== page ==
INDIANAPOLIS (AP) — Federal officials said Thursday that Indiana will be rewarded for having fewer errors in its food stamp program a year after the state was fined for making too many mistakes, including underpaying some food stamp recipients and overpaying others.
Indiana was among the most improved states from fiscal year 2009 to 2010, bringing its payment error rate down to 2.6 percent of cases in 2010 from 7.1 percent the year before, according to the U.S. Department of Agriculture, which administers food stamps.
Indiana officials chalked up the improvement to a new system implemented after the state canceled a welfare processing agreement with an outside contractor it blamed for the 2009 errors.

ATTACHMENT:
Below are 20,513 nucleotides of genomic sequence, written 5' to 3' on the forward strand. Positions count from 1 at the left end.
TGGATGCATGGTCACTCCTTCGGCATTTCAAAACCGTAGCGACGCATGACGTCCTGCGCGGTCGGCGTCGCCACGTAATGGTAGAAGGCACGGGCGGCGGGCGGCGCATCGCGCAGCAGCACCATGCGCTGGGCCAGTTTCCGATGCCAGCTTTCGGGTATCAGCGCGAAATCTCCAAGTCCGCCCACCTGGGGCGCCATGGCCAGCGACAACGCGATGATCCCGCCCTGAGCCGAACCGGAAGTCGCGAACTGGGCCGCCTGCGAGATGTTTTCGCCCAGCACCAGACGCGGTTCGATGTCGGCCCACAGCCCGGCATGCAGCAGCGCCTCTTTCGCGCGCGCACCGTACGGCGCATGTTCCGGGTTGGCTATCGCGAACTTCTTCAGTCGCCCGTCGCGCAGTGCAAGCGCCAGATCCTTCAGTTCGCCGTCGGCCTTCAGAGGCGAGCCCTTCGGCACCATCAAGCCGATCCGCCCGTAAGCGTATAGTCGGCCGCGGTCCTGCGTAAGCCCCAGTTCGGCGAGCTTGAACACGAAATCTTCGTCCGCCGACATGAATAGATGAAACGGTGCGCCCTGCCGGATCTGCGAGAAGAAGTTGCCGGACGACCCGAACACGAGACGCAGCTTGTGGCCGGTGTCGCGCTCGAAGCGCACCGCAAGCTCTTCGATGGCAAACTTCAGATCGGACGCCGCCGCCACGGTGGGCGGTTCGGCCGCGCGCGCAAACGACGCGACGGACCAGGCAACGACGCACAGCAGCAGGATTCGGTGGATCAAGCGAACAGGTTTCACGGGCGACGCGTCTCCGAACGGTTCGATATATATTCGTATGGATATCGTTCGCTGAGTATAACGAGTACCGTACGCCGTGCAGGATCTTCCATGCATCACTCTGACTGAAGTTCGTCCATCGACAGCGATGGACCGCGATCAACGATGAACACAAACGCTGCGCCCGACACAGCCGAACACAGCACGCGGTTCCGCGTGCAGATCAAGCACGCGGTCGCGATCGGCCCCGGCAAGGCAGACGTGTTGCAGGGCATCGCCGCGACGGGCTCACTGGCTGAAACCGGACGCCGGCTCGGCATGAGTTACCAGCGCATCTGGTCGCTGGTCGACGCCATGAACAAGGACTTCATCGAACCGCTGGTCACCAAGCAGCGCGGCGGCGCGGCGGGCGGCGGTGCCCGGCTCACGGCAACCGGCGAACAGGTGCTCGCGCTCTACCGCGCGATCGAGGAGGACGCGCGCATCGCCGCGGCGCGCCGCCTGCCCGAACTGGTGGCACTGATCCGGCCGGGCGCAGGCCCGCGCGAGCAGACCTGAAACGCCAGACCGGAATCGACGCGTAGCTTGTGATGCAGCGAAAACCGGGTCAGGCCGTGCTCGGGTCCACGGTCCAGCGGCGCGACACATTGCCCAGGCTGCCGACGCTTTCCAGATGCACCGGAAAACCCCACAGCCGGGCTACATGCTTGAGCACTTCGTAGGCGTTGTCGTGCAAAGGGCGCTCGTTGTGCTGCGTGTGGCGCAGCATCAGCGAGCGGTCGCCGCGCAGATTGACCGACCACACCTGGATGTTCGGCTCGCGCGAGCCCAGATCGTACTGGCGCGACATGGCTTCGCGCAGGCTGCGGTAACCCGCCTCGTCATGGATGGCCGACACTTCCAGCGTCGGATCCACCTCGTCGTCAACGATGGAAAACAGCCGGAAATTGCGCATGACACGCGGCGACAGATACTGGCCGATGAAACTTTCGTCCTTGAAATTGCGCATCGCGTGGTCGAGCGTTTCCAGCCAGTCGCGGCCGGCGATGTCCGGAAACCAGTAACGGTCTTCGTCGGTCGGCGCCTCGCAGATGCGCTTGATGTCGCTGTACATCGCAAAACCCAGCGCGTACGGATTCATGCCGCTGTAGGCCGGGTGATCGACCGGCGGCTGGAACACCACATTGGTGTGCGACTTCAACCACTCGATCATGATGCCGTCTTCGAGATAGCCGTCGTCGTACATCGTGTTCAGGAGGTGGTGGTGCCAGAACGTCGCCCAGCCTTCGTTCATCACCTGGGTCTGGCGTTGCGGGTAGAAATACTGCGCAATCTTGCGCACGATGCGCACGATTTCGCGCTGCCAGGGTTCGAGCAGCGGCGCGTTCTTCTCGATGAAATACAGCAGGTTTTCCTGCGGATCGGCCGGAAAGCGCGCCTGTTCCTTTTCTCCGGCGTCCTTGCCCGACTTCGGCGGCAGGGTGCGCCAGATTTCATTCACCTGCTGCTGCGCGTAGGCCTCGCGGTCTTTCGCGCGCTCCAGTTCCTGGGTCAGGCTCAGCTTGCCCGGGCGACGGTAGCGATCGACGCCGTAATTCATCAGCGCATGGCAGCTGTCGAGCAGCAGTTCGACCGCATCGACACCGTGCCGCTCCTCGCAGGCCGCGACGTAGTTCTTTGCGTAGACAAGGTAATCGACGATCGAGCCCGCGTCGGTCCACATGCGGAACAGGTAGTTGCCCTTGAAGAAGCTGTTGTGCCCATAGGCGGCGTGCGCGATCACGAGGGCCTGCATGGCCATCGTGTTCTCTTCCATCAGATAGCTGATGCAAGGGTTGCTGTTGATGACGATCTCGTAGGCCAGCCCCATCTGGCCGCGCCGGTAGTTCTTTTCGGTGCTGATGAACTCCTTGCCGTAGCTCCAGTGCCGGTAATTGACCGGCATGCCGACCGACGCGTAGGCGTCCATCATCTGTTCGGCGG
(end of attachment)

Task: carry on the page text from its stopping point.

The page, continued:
USDA Undersecretary Kevin Concannon said Indiana will receive a $1.6 million bonus from the agency because of its improvement.
"Indiana is certainly headed in the right direction," he said.
The USDA cited Texas and Illinois as the two other states making the biggest improvements from 2009 to 2010. Florida was praised as having the most accurate food stamp payments, with errors in less than 1 percent of cases.
Indiana had blamed its poor food stamp payment performance in 2009 on IBM Corp., which Gov. Mitch Daniels fired that year after problems with a new automated welfare application and processing system. IBM and the state have sued each other over the governor's decision to end the contract.
The state Family and Social Services Administration is now moving to what it calls a hybrid welfare intake system, combining some aspects of the automated system with more face-to-face contact with those applying for food stamps and other benefits.
Indiana Division of Family Resources Deputy Director Rich Adams says the hybrid system has helped lower the state's error rate. He thanked local office workers who he said went "above and beyond" to help the state improve.